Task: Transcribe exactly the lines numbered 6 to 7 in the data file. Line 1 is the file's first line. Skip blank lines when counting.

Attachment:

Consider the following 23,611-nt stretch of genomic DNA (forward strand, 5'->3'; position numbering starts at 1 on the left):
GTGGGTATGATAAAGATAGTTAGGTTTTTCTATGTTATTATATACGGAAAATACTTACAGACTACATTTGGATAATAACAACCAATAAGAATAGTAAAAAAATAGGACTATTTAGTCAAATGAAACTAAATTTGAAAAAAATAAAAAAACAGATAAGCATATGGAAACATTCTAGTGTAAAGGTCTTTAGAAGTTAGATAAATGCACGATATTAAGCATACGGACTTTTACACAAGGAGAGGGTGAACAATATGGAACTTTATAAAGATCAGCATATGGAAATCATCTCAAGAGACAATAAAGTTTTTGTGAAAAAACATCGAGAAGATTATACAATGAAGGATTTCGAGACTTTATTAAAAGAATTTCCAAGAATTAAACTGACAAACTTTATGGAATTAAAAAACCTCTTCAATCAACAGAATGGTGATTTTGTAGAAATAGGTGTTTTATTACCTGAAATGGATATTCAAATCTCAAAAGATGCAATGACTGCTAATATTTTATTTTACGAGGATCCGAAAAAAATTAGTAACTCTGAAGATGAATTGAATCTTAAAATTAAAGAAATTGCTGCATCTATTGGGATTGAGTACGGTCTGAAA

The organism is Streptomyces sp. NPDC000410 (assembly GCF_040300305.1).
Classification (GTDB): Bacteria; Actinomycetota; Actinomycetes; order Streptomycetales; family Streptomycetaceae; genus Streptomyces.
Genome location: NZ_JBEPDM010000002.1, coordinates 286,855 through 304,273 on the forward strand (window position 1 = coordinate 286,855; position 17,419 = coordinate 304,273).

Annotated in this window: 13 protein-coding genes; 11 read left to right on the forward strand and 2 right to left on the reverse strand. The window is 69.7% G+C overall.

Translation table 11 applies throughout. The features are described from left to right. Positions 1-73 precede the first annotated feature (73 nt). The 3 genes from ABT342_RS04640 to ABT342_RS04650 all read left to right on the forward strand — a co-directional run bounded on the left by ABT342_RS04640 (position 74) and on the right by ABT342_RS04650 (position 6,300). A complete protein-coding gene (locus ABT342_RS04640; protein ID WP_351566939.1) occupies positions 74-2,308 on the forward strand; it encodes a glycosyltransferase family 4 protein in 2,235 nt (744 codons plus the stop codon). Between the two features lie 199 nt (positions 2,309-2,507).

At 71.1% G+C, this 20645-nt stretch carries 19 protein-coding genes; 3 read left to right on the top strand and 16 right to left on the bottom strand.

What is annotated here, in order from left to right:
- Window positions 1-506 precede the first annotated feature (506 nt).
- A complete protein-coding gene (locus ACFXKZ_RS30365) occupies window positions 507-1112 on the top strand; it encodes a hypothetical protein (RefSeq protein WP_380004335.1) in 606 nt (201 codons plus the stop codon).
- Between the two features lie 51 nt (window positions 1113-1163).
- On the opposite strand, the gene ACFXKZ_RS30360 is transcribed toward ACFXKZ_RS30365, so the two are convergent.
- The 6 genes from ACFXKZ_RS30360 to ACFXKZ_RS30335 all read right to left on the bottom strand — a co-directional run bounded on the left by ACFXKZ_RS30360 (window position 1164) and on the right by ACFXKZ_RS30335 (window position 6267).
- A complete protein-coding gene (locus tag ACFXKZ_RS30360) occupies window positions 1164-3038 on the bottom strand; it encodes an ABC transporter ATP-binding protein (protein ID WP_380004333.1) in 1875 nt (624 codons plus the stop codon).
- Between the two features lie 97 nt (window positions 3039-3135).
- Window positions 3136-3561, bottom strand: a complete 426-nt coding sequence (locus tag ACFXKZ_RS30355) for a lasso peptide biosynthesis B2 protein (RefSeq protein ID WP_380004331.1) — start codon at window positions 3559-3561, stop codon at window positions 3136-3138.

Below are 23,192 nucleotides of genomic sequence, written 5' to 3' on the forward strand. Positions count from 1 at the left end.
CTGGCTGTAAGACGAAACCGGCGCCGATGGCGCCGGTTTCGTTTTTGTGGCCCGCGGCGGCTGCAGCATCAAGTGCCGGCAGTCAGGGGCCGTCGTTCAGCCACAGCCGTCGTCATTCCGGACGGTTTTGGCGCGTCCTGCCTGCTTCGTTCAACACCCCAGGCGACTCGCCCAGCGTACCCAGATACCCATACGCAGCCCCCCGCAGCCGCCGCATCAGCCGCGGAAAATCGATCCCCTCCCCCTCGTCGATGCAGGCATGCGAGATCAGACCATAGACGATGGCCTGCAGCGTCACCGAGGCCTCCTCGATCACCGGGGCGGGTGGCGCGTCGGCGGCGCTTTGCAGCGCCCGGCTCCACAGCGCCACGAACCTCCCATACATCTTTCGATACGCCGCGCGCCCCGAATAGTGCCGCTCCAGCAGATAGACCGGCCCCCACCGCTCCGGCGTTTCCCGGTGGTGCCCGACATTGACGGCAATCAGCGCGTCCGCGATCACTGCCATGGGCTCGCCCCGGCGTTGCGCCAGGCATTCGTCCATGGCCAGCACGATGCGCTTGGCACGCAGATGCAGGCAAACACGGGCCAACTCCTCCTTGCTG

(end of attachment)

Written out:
Annotated in this window: 13 protein-coding genes; 11 read left to right on the forward strand and 2 right to left on the reverse strand. The window is 69.7% G+C overall.

Translation table 11 applies throughout. The features are described from left to right. Positions 1-73 precede the first annotated feature (73 nt). The 3 genes from ABT342_RS04640 to ABT342_RS04650 all read left to right on the forward strand — a co-directional run bounded on the left by ABT342_RS04640 (position 74) and on the right by ABT342_RS04650 (position 6,300). A complete protein-coding gene (locus ABT342_RS04640; protein ID WP_351566939.1) occupies positions 74-2,308 on the forward strand; it encodes a glycosyltransferase family 4 protein in 2,235 nt (744 codons plus the stop codon). Between the two features lie 199 nt (positions 2,309-2,507).